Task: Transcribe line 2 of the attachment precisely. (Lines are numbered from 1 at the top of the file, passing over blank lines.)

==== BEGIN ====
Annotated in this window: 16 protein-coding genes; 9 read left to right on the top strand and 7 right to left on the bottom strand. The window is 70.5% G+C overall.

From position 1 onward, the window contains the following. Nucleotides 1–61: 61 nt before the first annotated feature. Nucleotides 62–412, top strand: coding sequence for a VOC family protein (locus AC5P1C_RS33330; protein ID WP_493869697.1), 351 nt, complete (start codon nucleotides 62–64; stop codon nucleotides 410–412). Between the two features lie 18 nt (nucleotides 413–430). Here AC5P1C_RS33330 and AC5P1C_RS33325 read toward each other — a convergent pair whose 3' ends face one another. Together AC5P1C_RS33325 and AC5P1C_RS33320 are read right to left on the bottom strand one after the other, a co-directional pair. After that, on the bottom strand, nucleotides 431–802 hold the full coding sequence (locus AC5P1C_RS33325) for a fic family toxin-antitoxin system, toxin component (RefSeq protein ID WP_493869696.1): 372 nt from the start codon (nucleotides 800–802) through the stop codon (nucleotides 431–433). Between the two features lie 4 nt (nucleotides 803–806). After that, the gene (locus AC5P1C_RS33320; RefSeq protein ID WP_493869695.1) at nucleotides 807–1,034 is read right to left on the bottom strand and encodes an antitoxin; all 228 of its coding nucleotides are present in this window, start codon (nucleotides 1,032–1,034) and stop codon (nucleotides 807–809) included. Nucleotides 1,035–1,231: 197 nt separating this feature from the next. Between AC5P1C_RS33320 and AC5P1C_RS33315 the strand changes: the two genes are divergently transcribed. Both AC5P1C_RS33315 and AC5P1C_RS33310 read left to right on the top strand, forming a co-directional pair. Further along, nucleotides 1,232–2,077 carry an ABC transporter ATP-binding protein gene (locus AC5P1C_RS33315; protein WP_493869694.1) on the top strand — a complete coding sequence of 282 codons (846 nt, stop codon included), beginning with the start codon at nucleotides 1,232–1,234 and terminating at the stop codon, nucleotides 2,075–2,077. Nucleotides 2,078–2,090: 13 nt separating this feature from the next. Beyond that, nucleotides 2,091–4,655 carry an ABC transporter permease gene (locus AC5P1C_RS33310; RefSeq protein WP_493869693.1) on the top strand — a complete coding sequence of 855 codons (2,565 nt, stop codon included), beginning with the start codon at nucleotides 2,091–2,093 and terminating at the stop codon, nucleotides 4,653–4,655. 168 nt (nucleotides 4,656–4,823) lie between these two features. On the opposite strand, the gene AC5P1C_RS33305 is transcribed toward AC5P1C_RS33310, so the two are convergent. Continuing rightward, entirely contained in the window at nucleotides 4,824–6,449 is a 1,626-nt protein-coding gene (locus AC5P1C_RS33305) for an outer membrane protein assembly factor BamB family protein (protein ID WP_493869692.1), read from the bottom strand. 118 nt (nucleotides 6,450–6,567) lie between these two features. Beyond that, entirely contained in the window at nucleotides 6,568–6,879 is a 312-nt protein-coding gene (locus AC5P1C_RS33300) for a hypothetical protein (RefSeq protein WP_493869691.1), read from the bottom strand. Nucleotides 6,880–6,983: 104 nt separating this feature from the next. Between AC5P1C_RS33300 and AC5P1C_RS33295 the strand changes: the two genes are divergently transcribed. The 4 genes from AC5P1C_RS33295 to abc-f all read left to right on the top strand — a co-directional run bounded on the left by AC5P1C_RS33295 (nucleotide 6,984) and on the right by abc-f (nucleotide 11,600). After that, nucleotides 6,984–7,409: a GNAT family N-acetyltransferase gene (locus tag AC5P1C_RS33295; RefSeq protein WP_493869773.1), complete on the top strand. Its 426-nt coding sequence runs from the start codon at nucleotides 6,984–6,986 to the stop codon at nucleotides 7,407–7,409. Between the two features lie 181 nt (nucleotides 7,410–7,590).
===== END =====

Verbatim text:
From position 1 onward, the window contains the following. Nucleotides 1–61: 61 nt before the first annotated feature. Nucleotides 62–412, top strand: coding sequence for a VOC family protein (locus AC5P1C_RS33330; protein ID WP_493869697.1), 351 nt, complete (start codon nucleotides 62–64; stop codon nucleotides 410–412). Between the two features lie 18 nt (nucleotides 413–430). Here AC5P1C_RS33330 and AC5P1C_RS33325 read toward each other — a convergent pair whose 3' ends face one another. Together AC5P1C_RS33325 and AC5P1C_RS33320 are read right to left on the bottom strand one after the other, a co-directional pair. After that, on the bottom strand, nucleotides 431–802 hold the full coding sequence (locus AC5P1C_RS33325) for a fic family toxin-antitoxin system, toxin component (RefSeq protein ID WP_493869696.1): 372 nt from the start codon (nucleotides 800–802) through the stop codon (nucleotides 431–433). Between the two features lie 4 nt (nucleotides 803–806). After that, the gene (locus AC5P1C_RS33320; RefSeq protein ID WP_493869695.1) at nucleotides 807–1,034 is read right to left on the bottom strand and encodes an antitoxin; all 228 of its coding nucleotides are present in this window, start codon (nucleotides 1,032–1,034) and stop codon (nucleotides 807–809) included. Nucleotides 1,035–1,231: 197 nt separating this feature from the next. Between AC5P1C_RS33320 and AC5P1C_RS33315 the strand changes: the two genes are divergently transcribed. Both AC5P1C_RS33315 and AC5P1C_RS33310 read left to right on the top strand, forming a co-directional pair. Further along, nucleotides 1,232–2,077 carry an ABC transporter ATP-binding protein gene (locus AC5P1C_RS33315; protein WP_493869694.1) on the top strand — a complete coding sequence of 282 codons (846 nt, stop codon included), beginning with the start codon at nucleotides 1,232–1,234 and terminating at the stop codon, nucleotides 2,075–2,077. Nucleotides 2,078–2,090: 13 nt separating this feature from the next. Beyond that, nucleotides 2,091–4,655 carry an ABC transporter permease gene (locus AC5P1C_RS33310; RefSeq protein WP_493869693.1) on the top strand — a complete coding sequence of 855 codons (2,565 nt, stop codon included), beginning with the start codon at nucleotides 2,091–2,093 and terminating at the stop codon, nucleotides 4,653–4,655. 168 nt (nucleotides 4,656–4,823) lie between these two features. On the opposite strand, the gene AC5P1C_RS33305 is transcribed toward AC5P1C_RS33310, so the two are convergent. Continuing rightward, entirely contained in the window at nucleotides 4,824–6,449 is a 1,626-nt protein-coding gene (locus AC5P1C_RS33305) for an outer membrane protein assembly factor BamB family protein (protein ID WP_493869692.1), read from the bottom strand. 118 nt (nucleotides 6,450–6,567) lie between these two features. Beyond that, entirely contained in the window at nucleotides 6,568–6,879 is a 312-nt protein-coding gene (locus AC5P1C_RS33300) for a hypothetical protein (RefSeq protein WP_493869691.1), read from the bottom strand. Nucleotides 6,880–6,983: 104 nt separating this feature from the next. Between AC5P1C_RS33300 and AC5P1C_RS33295 the strand changes: the two genes are divergently transcribed. The 4 genes from AC5P1C_RS33295 to abc-f all read left to right on the top strand — a co-directional run bounded on the left by AC5P1C_RS33295 (nucleotide 6,984) and on the right by abc-f (nucleotide 11,600). After that, nucleotides 6,984–7,409: a GNAT family N-acetyltransferase gene (locus tag AC5P1C_RS33295; RefSeq protein WP_493869773.1), complete on the top strand. Its 426-nt coding sequence runs from the start codon at nucleotides 6,984–6,986 to the stop codon at nucleotides 7,407–7,409. Between the two features lie 181 nt (nucleotides 7,410–7,590).